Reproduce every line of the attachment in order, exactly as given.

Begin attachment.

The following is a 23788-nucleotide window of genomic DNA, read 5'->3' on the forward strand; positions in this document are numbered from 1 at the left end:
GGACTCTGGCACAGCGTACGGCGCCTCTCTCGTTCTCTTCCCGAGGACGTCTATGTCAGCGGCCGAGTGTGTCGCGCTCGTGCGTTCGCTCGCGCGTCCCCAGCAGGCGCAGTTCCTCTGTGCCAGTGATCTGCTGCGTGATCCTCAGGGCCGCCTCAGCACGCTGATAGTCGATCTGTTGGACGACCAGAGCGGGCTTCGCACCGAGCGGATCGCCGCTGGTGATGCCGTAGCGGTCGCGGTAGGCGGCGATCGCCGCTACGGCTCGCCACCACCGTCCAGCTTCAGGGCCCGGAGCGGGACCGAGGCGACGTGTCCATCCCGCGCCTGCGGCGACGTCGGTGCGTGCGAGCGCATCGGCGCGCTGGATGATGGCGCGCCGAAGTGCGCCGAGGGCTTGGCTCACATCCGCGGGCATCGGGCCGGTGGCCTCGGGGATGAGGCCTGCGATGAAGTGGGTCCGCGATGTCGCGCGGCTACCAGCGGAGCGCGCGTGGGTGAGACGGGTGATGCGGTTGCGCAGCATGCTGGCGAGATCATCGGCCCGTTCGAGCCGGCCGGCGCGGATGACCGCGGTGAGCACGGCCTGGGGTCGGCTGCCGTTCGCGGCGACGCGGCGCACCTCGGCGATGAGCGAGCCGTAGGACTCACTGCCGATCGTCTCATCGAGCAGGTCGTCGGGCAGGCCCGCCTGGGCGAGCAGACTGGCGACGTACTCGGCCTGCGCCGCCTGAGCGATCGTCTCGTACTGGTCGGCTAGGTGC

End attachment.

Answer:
The following is a 23788-nucleotide window of genomic DNA, read 5'->3' on the forward strand; positions in this document are numbered from 1 at the left end:
GGACTCTGGCACAGCGTACGGCGCCTCTCTCGTTCTCTTCCCGAGGACGTCTATGTCAGCGGCCGAGTGTGTCGCGCTCGTGCGTTCGCTCGCGCGTCCCCAGCAGGCGCAGTTCCTCTGTGCCAGTGATCTGCTGCGTGATCCTCAGGGCCGCCTCAGCACGCTGATAGTCGATCTGTTGGACGACCAGAGCGGGCTTCGCACCGAGCGGATCGCCGCTGGTGATGCCGTAGCGGTCGCGGTAGGCGGCGATCGCCGCTACGGCTCGCCACCACCGTCCAGCTTCAGGGCCCGGAGCGGGACCGAGGCGACGTGTCCATCCCGCGCCTGCGGCGACGTCGGTGCGTGCGAGCGCATCGGCGCGCTGGATGATGGCGCGCCGAAGTGCGCCGAGGGCTTGGCTCACATCCGCGGGCATCGGGCCGGTGGCCTCGGGGATGAGGCCTGCGATGAAGTGGGTCCGCGATGTCGCGCGGCTACCAGCGGAGCGCGCGTGGGTGAGACGGGTGATGCGGTTGCGCAGCATGCTGGCGAGATCATCGGCCCGTTCGAGCCGGCCGGCGCGGATGACCGCGGTGAGCACGGCCTGGGGTCGGCTGCCGTTCGCGGCGACGCGGCGCACCTCGGCGATGAGCGAGCCGTAGGACTCACTGCCGATCGTCTCATCGAGCAGGTCGTCGGGCAGGCCCGCCTGGGCGAGCAGACTGGCGACGTACTCGGCCTGCGCCGCCTGAGCGATCGTCTCGTACTGGTCGGCTAGGTGC